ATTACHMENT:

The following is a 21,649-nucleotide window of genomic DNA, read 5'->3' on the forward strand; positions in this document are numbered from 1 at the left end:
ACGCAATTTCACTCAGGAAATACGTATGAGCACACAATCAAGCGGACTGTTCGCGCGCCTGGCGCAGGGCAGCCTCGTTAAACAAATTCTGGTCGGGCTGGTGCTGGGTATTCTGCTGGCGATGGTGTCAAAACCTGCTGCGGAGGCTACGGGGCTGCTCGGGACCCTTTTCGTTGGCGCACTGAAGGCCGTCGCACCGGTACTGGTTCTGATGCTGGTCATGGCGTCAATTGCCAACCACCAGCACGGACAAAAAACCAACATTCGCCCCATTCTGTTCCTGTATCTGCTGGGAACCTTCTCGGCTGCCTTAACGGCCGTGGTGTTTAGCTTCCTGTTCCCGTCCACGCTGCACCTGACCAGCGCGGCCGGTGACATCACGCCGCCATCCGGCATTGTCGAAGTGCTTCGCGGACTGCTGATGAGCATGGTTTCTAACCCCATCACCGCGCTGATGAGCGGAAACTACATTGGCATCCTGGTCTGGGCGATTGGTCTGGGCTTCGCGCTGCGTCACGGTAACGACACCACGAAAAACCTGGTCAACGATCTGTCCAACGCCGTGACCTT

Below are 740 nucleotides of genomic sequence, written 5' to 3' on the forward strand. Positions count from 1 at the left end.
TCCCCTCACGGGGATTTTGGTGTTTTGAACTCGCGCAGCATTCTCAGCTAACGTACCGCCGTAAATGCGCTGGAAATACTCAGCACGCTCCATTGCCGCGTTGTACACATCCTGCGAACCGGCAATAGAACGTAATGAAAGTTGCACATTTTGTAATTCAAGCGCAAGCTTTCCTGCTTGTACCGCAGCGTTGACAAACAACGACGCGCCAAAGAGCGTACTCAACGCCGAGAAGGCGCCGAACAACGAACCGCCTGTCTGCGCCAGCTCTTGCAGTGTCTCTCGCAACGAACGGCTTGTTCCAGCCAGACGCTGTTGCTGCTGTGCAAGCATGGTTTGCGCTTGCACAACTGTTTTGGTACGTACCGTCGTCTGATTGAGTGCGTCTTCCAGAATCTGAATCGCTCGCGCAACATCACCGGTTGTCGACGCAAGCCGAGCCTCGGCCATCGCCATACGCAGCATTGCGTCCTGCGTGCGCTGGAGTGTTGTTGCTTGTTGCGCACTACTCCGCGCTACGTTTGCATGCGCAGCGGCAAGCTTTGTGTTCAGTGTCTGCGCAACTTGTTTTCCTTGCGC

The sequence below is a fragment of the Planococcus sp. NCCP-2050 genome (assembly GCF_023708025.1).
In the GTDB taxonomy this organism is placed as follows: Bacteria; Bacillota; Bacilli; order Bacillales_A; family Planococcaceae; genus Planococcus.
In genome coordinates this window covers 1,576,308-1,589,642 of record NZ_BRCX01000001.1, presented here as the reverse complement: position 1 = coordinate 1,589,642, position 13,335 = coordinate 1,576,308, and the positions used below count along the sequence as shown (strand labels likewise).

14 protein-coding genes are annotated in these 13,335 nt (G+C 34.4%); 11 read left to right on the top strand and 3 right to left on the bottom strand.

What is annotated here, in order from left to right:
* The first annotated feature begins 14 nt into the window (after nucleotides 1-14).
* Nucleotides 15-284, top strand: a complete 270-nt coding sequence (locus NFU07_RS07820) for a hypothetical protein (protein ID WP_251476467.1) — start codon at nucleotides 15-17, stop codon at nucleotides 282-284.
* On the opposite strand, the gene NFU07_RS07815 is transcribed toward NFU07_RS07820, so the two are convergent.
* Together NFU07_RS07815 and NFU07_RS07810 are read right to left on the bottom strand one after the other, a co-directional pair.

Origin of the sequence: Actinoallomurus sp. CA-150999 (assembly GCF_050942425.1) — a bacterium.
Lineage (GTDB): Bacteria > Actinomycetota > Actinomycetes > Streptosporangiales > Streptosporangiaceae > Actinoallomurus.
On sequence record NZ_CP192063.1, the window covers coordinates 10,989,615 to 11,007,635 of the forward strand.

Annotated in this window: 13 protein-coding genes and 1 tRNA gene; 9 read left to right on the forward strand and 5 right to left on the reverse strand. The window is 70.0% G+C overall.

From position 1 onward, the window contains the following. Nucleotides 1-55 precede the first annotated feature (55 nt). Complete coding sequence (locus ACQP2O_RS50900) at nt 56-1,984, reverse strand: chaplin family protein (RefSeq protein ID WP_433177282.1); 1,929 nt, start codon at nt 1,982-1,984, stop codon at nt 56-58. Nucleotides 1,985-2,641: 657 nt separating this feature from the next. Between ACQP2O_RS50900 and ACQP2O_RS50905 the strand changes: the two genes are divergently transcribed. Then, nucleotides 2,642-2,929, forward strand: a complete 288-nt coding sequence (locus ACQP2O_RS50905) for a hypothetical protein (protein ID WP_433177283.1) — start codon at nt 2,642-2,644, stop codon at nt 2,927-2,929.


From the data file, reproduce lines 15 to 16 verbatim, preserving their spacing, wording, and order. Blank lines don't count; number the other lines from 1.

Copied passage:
Lineage (GTDB): Bacteria > Actinomycetota > Actinomycetes > Streptosporangiales > Streptosporangiaceae > Actinoallomurus.
On sequence record NZ_CP192063.1, the window covers coordinates 10,989,615 to 11,007,635 of the forward strand.